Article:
Carolyn Connors is a vocalist, improviser, composer, collaborator, performer, and instrumentalist who works in contemporary music and theatre settings. Carolyn is based in Melbourne, Australia. 

 

Carolyn's vocal works focus on the unaccompanied voice in acoustic environments, where objects are often utilised as preparations. Her performances have been presented by Liquid Architecture, AVANTWHATEVER, Melbourne Recital Centre, Sydney Festival, and Densite (France).

 

Carolyn also collaborates to realise new works. Artists and companies include Chamber Made, Finucane and Smith, Speak Percussion, Madeleine Flynn and Tim Humphrey, Jolt, Gabriella and Silvana Mangano, Judith Hamann, Jill Orr, Byron Scullin, and David Chesworth. Performances include tours around Australia, the U.S., and Europe, and at Melbourne Festival, Adelaide Tectonics, Dark Mofo, Potter Museum of Art, and Gertrude Contemporary.

 

In community settings, Carolyn engages with young people at storytime events; with people living with disability through the Safe in Sound program; and with seniors through technology training sessions and MC work.

 

Recognitions include The Age Melbourne Music Genre Award: Best experimental/avant-garde act 2015; Artist in residence at La Trobe University; and the Orange House by the Sea residency.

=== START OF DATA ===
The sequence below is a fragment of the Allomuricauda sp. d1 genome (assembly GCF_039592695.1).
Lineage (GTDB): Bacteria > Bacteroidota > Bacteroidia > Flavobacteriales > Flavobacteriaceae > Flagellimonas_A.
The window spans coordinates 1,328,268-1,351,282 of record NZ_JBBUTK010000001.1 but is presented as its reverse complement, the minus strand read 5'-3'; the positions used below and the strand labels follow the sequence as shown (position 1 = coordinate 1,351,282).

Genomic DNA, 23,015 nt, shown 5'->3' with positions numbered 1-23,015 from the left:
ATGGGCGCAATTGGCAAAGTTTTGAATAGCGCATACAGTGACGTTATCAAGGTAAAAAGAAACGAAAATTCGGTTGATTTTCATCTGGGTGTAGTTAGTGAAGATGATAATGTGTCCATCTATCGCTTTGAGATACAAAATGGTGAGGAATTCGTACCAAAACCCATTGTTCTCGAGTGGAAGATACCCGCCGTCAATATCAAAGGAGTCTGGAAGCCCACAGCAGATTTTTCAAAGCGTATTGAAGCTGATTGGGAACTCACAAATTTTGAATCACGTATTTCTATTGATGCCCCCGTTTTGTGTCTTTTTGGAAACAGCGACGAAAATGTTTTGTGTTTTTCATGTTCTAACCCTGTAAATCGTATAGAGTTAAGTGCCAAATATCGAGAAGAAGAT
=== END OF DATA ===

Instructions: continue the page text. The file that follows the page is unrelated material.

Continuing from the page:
Carolyn teaches voice, improvisation, piano, ukulele, and tech. She also enjoys the outside eye role and mentoring. Engagements include the Sydney Conservatorium of Music, the Victorian College of the Arts, COLLARTS, Wyndham City, and the Clown Doctors.

 

Carolyn's recent endeavours during COVID lockdown in Melbourne, 2020, are Dispersion, a collaboration with Terry McDermott; MyMouth, a community-sourced library of vocal sounds (in development); Improve Your Zoom online classes for the Victorian Seniors Festival; online storytime sessions for preschoolers; and Very still life, an image-based project documenting living things in the Melbourne General Cemetery.

“Fresh, exciting, moving, and unique” Sounds Australian

“Highlights included the exhilarating Hammers Lake, an Australian trio featuring the extraordinary throat-singing of Carolyn Connors, who screamed, ululated, made a bandana out of a piece of tinfoil and then rhythmically spat into it.” The Guardian, Tectonics Adelaide, 2014 

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